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Articles Posted in Irreconcilable Differences

Acceptable Grounds for Family Court Order Modification in California

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Family law is unique in many ways. Perhaps most notably, the family law system offers a more streamlined alternative to the standard appeal process when an individual accountable to a family court order believes the order to be unreasonable or untenable due to recent events. Family law acknowledges that life is unpredictable. Due to the nature of most family court orders, the terms of an order may not be as reasonable in the future as they are at the time they are signed into effect by a judge.

If you have recently experienced any major life events that have materially influenced your standing family court order, the modification process can allow you to make simple changes that reflect the recent changes in your life. This does not mean you can repeatedly pester the court until they modify your family court order to suit your exact preferences. There are certain conditions that must be satisfied if the court is to approve of any proposed modification.

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Why Do I Need a Divorce Attorney?

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If you and your spouse have decided to end your marriage, it is not uncommon to feel overwhelmed when you imagine what to expect over the coming months as your divorce case unfolds. To help, one of the most important things you can do once you have decided to divorce is to hire a divorce attorney. Unfortunately, many people divorcing in San Diego mistakenly believe that they do not need legal representation, choosing to represent their own interests in divorce mediation or litigation in the family court system.

At Bickford, Blado & Botros, we aim to provide our prospective clients with the information they need to make confident and informed decisions about their divorce cases. We firmly believe that reliable legal representation is one of the best assets anyone can have when they face a difficult divorce case. For that reason, we want to provide useful information and emphasize the importance of trustworthy legal counsel as you approach your divorce.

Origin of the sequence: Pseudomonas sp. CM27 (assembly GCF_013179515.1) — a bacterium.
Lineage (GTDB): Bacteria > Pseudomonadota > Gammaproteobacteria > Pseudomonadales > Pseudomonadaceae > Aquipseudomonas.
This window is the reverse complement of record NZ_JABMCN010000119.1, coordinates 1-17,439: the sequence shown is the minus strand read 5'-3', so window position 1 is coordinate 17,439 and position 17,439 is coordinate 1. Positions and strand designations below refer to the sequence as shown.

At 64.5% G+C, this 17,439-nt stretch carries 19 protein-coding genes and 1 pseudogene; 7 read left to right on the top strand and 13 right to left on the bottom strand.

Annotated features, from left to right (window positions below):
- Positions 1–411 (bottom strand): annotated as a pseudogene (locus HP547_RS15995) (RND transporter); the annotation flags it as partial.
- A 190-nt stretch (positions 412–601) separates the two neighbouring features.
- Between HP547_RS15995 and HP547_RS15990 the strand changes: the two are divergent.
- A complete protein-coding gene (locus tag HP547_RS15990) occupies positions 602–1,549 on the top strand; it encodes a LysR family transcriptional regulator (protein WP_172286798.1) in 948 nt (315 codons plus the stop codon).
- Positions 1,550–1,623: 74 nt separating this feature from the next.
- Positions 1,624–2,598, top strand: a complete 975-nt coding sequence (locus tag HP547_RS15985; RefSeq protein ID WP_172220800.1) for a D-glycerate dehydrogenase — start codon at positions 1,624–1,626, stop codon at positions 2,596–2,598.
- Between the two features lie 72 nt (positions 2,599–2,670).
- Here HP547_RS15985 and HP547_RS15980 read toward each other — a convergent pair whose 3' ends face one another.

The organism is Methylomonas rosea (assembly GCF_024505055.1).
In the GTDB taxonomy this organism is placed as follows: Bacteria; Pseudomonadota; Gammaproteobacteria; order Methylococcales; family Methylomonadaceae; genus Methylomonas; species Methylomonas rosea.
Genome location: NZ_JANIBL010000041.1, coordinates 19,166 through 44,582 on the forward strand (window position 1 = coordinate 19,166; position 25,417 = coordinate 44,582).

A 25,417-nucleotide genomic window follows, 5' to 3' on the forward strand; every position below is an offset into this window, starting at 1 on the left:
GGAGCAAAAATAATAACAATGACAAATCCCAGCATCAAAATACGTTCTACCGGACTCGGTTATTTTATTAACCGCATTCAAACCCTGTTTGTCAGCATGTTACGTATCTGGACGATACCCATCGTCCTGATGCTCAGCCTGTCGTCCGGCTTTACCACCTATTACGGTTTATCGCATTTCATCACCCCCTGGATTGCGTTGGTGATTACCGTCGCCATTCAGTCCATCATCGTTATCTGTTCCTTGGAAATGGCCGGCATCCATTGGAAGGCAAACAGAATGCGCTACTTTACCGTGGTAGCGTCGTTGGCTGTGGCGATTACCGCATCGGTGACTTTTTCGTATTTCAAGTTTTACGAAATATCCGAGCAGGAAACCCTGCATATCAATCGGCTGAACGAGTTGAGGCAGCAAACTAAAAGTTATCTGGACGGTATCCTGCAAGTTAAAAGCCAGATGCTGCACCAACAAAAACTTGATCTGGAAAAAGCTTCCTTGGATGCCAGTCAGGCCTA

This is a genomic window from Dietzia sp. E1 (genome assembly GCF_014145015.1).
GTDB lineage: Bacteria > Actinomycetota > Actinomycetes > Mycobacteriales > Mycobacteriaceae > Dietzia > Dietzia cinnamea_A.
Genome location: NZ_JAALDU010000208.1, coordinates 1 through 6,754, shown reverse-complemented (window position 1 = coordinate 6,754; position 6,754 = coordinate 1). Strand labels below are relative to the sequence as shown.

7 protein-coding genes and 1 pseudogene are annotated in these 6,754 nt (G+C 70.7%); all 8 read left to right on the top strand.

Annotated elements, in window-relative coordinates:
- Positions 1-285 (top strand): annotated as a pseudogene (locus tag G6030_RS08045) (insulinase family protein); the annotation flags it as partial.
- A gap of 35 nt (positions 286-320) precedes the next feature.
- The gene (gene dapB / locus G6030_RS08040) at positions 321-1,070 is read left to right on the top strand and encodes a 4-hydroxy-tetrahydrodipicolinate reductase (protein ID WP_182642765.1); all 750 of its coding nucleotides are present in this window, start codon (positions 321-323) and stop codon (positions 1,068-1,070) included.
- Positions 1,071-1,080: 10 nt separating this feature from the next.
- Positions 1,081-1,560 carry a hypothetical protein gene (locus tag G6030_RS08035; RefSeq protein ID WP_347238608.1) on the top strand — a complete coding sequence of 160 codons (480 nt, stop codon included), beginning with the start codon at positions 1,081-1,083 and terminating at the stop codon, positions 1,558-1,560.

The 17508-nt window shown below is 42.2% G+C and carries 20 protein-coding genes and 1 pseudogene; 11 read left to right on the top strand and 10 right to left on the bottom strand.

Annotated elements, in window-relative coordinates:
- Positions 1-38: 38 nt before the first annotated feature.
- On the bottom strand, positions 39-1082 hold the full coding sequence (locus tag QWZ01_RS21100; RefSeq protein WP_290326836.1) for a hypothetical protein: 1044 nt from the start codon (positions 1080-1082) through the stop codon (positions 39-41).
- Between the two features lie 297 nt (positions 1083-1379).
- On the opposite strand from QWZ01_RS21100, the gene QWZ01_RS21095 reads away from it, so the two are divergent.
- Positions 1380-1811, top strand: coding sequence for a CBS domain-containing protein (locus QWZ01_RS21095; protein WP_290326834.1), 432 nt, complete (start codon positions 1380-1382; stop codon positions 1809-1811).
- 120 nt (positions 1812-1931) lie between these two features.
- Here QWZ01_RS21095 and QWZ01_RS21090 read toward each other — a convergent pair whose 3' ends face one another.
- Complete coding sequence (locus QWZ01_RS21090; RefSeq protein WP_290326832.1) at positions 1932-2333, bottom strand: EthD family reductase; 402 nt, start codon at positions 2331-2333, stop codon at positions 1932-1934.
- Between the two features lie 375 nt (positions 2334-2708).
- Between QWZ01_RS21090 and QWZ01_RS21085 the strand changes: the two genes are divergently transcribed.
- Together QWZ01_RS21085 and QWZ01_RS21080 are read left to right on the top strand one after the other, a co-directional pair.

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COVID-19 has affected all sectors of the U.S. population.  The Governor of California, Gavin Newsom, has issued stay-at-home orders for all residents, with limited exceptions for “essential works.”  In California alone, over 1 million workers have filed for employment benefits.  The San Diego Courthouses have all closed to the public and were only processing temporary restraining orders. As of April 8, 2020, the Superior Courts have expanded their accessibility slightly allowing for limited Ex Parte (emergency) Hearings.  Since the Court’s official closure in mid-March, it is believed the Court has received over 7,000 documents via U.S. Mail. None of these documents have been processed during the closure.  This figure does not account for the presumably high number of Court filings that have been postponed or the number of hearings that were scheduled to occur during the 2 ½ months the Court has been closed.  Those hearings will have to be continued to a date in the future.  So, what can we expect once the Courts are able to re-open in any capacity? Continue reading

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It is no secret that the San Diego Family Law Courts are overutilized, overworked, and overbooked.  When a party files a motion with the court it can often take several months, or longer, to get a hearing date!  This can be frustrating for litigants who want to move their case forward towards closure.  But what happens when an emergency comes up in your case and you cannot wait months for a hearing date?  Luckily, there is a procedure and solution to allow the court to hear an emergency issue within a day or two, and that is called an “Ex Parte” hearing.  At an Ex Parte hearing, judges can make temporary emergency orders, when appropriate.

Pursuant to California Rules of Court, Rule 5.151(b), “[t]he purpose of a request for emergency orders is to address matters that cannot be heard on the court’s regular hearing calendar….[and] the process is used to request that the court: Continue reading

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The global spread of COVID-19 (a.k.a Corona Virus) is affecting millions and has been deemed by the United States government a national pandemic.  Both the Federal and California state governments are calling upon citizens to do their part in assisting with slowing the spread of this novel virus, which has given rise to sudden deviations from all of our normal routines.